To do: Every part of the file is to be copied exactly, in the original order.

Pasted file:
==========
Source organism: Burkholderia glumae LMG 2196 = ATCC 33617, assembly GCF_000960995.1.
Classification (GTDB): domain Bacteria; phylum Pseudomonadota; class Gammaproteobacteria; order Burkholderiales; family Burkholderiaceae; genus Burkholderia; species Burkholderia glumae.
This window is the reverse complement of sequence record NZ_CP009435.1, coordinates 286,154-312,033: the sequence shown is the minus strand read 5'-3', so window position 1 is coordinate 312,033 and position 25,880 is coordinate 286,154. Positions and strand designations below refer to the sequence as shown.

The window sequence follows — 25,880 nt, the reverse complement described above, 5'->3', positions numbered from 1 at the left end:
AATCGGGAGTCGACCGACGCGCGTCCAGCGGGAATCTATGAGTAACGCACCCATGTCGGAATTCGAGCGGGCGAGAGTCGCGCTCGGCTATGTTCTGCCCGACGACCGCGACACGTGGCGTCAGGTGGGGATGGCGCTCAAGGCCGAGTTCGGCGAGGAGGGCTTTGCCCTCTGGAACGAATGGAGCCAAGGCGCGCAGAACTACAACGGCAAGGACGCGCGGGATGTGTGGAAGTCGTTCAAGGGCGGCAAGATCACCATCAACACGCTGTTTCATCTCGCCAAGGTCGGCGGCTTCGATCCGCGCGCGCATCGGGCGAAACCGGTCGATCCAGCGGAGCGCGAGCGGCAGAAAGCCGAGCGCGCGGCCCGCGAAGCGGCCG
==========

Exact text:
Source organism: Burkholderia glumae LMG 2196 = ATCC 33617, assembly GCF_000960995.1.
Classification (GTDB): domain Bacteria; phylum Pseudomonadota; class Gammaproteobacteria; order Burkholderiales; family Burkholderiaceae; genus Burkholderia; species Burkholderia glumae.
This window is the reverse complement of sequence record NZ_CP009435.1, coordinates 286,154-312,033: the sequence shown is the minus strand read 5'-3', so window position 1 is coordinate 312,033 and position 25,880 is coordinate 286,154. Positions and strand designations below refer to the sequence as shown.

The window sequence follows — 25,880 nt, the reverse complement described above, 5'->3', positions numbered from 1 at the left end:
AATCGGGAGTCGACCGACGCGCGTCCAGCGGGAATCTATGAGTAACGCACCCATGTCGGAATTCGAGCGGGCGAGAGTCGCGCTCGGCTATGTTCTGCCCGACGACCGCGACACGTGGCGTCAGGTGGGGATGGCGCTCAAGGCCGAGTTCGGCGAGGAGGGCTTTGCCCTCTGGAACGAATGGAGCCAAGGCGCGCAGAACTACAACGGCAAGGACGCGCGGGATGTGTGGAAGTCGTTCAAGGGCGGCAAGATCACCATCAACACGCTGTTTCATCTCGCCAAGGTCGGCGGCTTCGATCCGCGCGCGCATCGGGCGAAACCGGTCGATCCAGCGGAGCGCGAGCGGCAGAAAGCCGAGCGCGCGGCCCGCGAAGCGGCCG